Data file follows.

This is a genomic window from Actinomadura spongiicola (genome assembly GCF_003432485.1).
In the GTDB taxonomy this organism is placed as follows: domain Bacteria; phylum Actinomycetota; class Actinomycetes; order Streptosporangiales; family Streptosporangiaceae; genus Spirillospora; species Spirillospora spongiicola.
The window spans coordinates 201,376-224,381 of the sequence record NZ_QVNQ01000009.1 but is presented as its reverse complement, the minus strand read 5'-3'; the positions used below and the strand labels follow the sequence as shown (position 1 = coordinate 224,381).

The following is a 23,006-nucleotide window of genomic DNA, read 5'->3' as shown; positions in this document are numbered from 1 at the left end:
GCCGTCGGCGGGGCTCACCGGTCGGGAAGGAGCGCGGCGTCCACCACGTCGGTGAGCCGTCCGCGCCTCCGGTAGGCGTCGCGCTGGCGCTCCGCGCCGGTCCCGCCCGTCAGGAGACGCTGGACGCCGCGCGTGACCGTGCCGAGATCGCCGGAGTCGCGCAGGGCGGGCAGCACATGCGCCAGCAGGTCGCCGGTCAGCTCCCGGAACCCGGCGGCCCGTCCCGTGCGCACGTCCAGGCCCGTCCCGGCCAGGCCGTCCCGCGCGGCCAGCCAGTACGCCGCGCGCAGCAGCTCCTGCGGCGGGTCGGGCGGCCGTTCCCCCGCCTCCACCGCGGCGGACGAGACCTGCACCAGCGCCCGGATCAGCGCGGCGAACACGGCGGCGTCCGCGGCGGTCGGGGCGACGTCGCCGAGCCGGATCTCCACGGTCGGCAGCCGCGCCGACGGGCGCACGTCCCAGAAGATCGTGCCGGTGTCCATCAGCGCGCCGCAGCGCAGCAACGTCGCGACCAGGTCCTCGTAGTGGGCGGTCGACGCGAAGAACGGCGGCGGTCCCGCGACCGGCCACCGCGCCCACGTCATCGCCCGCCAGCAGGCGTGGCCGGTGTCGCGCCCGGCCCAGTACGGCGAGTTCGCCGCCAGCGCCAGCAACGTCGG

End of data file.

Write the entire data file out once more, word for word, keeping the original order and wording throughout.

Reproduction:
This is a genomic window from Actinomadura spongiicola (genome assembly GCF_003432485.1).
In the GTDB taxonomy this organism is placed as follows: domain Bacteria; phylum Actinomycetota; class Actinomycetes; order Streptosporangiales; family Streptosporangiaceae; genus Spirillospora; species Spirillospora spongiicola.
The window spans coordinates 201,376-224,381 of the sequence record NZ_QVNQ01000009.1 but is presented as its reverse complement, the minus strand read 5'-3'; the positions used below and the strand labels follow the sequence as shown (position 1 = coordinate 224,381).

The following is a 23,006-nucleotide window of genomic DNA, read 5'->3' as shown; positions in this document are numbered from 1 at the left end:
GCCGTCGGCGGGGCTCACCGGTCGGGAAGGAGCGCGGCGTCCACCACGTCGGTGAGCCGTCCGCGCCTCCGGTAGGCGTCGCGCTGGCGCTCCGCGCCGGTCCCGCCCGTCAGGAGACGCTGGACGCCGCGCGTGACCGTGCCGAGATCGCCGGAGTCGCGCAGGGCGGGCAGCACATGCGCCAGCAGGTCGCCGGTCAGCTCCCGGAACCCGGCGGCCCGTCCCGTGCGCACGTCCAGGCCCGTCCCGGCCAGGCCGTCCCGCGCGGCCAGCCAGTACGCCGCGCGCAGCAGCTCCTGCGGCGGGTCGGGCGGCCGTTCCCCCGCCTCCACCGCGGCGGACGAGACCTGCACCAGCGCCCGGATCAGCGCGGCGAACACGGCGGCGTCCGCGGCGGTCGGGGCGACGTCGCCGAGCCGGATCTCCACGGTCGGCAGCCGCGCCGACGGGCGCACGTCCCAGAAGATCGTGCCGGTGTCCATCAGCGCGCCGCAGCGCAGCAACGTCGCGACCAGGTCCTCGTAGTGGGCGGTCGACGCGAAGAACGGCGGCGGTCCCGCGACCGGCCACCGCGCCCACGTCATCGCCCGCCAGCAGGCGTGGCCGGTGTCGCGCCCGGCCCAGTACGGCGAGTTCGCCGCCAGCGCCAGCAACGTCGG